BRADENTON, Fla. — The $1 billion Port of Miami Tunnel project inched forward Tuesday when Miami-Dade County commissioners approved an irrevocable $75 million letter of credit provided by Wachovia Bank NA to be used in helping to fund a portion of the project.

Florida transportation officials also said the project appeared headed for financial close by an Oct. 1 deadline.

The LOC is a portion of the county’s commitment toward the project, which involves boring two 3,900-foot-long tunnels under the water to provide a secondary route to the Port of Miami to relieve severe congestion through downtown Miami, which is the only access to the port now.

The LOC will fund a reserve to pay unforeseen geotechnical costs associated with digging the underwater tunnels. But some commissioners were concerned, given the economy, about the port’s ability to repay the LOC and its other obligations.

Port director Bill Johnson said the port is in the best financial shape it has ever been in despite the fact that cargo shipping is flat. However, the port also expects to finish the year with cruise passenger activity on par with last year, which was a record year, he said.

“The Port of Miami has the financial resources to pay for [the LOC],” Johnson said, adding that without the tunnel project the port will cease to grow by 2015.

“I’ve never seen a project like this,” Johnson said, noting that it has been well vetted. “The risk is clearly shouldered by the concessionaire.”

The Florida Department of Transportation is overseeing the project, which will be accomplished using a public-private partnership and a concession agreement. The state will pay the majority of the cost but the county and the city will also participate in the funding.

The Florida DOT this week said that a contract with MAT Concessionaire LLC, formerly Miami Access Tunnel LLC, is expected to be signed by the end of the month.

MAT will have five years to design, finance, and build the tunnels and another 30 years to operate and maintain them using the first availability payment scheme in the United States. That means MAT must arrange all the financing and meet certain milestones and operational standards or it won’t get full regular payments for the project. Tolling is not currently anticipated.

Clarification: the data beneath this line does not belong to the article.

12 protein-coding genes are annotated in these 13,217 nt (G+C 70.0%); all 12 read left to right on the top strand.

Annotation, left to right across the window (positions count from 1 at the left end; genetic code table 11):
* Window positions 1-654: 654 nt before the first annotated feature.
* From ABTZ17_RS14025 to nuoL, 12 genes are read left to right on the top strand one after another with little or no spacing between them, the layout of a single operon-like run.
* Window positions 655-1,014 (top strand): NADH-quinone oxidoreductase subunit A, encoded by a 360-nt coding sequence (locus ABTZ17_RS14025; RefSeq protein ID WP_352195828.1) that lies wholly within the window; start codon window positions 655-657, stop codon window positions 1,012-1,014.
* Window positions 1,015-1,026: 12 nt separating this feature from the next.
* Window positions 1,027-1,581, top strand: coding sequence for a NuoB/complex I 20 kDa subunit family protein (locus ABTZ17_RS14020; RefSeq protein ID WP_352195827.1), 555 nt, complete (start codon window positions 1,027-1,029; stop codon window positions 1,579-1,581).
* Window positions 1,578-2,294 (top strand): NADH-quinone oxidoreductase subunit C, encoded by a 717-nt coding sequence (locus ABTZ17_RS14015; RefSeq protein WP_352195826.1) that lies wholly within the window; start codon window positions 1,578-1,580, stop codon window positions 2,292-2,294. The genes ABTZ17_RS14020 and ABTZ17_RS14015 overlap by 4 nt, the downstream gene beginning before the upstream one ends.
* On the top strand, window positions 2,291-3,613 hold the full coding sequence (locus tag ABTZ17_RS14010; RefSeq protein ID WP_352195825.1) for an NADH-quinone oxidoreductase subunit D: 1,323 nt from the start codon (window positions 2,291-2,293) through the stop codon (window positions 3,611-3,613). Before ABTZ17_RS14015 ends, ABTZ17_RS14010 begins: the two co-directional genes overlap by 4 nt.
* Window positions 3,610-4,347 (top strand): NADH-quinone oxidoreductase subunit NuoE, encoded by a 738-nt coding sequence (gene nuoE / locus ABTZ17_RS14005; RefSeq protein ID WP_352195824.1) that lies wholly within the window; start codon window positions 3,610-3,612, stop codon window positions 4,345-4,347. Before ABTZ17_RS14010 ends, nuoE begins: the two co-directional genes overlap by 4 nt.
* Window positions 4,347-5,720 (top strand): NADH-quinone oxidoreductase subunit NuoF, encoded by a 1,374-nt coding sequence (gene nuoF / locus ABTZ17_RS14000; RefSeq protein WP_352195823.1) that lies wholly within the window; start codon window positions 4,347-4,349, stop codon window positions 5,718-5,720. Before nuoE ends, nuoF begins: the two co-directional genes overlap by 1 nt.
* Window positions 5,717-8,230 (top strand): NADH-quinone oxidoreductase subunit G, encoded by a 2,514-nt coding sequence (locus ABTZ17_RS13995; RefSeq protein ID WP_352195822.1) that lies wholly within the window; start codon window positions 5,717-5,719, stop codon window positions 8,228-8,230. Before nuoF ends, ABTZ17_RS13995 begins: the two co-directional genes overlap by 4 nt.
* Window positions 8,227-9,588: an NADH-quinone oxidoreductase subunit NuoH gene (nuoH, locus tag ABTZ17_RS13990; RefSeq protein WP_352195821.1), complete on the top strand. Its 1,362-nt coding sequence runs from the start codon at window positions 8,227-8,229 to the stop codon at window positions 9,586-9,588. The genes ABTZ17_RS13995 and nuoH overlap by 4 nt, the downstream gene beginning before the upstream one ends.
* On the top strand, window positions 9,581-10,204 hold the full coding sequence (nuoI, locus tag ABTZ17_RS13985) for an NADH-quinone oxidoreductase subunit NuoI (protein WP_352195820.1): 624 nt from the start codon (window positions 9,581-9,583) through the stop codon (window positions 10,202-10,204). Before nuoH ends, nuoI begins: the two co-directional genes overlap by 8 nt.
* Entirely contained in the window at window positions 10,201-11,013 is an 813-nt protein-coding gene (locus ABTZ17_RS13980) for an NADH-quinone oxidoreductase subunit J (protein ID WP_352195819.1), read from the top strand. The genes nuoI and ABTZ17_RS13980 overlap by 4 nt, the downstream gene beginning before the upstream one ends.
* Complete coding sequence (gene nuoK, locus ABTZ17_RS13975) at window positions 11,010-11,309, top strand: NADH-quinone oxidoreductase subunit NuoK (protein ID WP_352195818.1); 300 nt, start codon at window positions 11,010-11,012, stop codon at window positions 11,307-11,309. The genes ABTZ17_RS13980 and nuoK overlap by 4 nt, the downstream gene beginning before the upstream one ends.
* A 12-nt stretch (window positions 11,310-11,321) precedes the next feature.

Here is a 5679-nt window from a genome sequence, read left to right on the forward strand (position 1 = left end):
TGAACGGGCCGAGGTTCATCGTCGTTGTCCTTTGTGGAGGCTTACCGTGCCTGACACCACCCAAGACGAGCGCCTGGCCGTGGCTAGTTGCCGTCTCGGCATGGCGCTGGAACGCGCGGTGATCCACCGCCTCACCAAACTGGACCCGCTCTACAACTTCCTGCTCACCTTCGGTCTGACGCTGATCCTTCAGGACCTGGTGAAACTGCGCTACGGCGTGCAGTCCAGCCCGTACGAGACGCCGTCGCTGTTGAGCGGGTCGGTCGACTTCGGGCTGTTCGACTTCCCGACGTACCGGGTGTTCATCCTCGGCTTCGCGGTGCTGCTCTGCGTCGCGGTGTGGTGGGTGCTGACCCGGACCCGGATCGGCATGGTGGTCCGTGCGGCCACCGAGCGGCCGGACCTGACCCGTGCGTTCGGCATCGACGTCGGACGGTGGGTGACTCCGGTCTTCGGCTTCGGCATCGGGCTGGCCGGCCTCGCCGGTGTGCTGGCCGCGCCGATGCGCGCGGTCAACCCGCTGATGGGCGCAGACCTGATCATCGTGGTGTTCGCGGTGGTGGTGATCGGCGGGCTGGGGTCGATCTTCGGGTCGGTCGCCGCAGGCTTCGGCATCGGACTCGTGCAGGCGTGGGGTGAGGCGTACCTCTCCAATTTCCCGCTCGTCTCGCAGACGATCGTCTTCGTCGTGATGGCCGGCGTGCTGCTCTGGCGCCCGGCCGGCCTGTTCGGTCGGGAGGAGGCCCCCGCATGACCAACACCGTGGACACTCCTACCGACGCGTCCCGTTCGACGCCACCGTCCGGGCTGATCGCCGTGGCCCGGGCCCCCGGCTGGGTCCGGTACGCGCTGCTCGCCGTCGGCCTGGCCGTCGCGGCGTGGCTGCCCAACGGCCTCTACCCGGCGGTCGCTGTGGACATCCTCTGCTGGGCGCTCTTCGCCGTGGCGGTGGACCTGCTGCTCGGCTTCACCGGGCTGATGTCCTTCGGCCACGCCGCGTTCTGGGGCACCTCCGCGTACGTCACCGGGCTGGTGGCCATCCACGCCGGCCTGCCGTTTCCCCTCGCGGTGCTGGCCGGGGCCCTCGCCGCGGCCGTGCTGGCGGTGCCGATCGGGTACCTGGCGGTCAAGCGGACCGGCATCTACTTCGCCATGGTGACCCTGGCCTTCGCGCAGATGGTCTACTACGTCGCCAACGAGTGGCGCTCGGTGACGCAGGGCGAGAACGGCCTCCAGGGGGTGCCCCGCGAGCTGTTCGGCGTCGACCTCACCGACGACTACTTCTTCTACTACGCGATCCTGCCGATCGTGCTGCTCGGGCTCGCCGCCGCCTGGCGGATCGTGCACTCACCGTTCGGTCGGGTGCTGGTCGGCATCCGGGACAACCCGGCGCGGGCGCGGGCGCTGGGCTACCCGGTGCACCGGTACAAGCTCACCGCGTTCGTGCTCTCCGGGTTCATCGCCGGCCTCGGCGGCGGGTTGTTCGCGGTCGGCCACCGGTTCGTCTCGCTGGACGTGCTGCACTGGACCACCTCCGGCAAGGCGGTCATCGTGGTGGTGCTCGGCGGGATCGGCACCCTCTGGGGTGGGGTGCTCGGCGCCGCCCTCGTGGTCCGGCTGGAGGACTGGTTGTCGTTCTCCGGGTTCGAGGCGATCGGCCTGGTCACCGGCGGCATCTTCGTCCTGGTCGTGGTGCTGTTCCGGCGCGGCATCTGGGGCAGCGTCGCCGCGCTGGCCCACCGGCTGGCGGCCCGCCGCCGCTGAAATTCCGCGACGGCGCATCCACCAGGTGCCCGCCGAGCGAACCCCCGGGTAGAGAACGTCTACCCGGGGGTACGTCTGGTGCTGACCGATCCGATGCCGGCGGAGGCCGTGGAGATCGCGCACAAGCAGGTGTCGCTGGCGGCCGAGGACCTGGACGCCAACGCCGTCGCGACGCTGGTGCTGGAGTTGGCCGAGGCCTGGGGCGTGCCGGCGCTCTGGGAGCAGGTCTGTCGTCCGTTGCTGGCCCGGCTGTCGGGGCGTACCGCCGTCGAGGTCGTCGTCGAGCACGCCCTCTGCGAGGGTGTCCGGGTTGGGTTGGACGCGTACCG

With an 89.8% interest in MAT, Meridiam Infrastructure Finance SARL is now the majority owner after replacing troubled Babcock and Brown Infrastructure Group US LLC earlier this year. Bourgues Travaux Publics owns a 10.2% interest in MAT.

In July, county commissioners gave their approval for the Miami-Dade County Industrial Development Authority to be the conduit issuer of up to $980 million of transportation revenue bonds for construction. That represents the maximum amount of private-activity bonds authorized by the U.S. Department of Transportation that MAT could issue. In a finance plan submitted to the county, MAT said it anticipated financing construction with approximately $450 million of private-activity bonds.

It also would use a $400 million subordinated loan through the federal Transportation Infrastructure Finance and Innovation Act, a $50 million equity contribution from shareholders, and $100 million in milestone payments from the Florida DOT for construction.

MAT also said Barclays Capital and Macquarie Group would be managing underwriters for the bond sale and Financial Security Assurance Inc. or Assured Guaranty would insure the debt. In August, FSA determined that it would no longer insure structured deals and that it would be a muni-only insurer.

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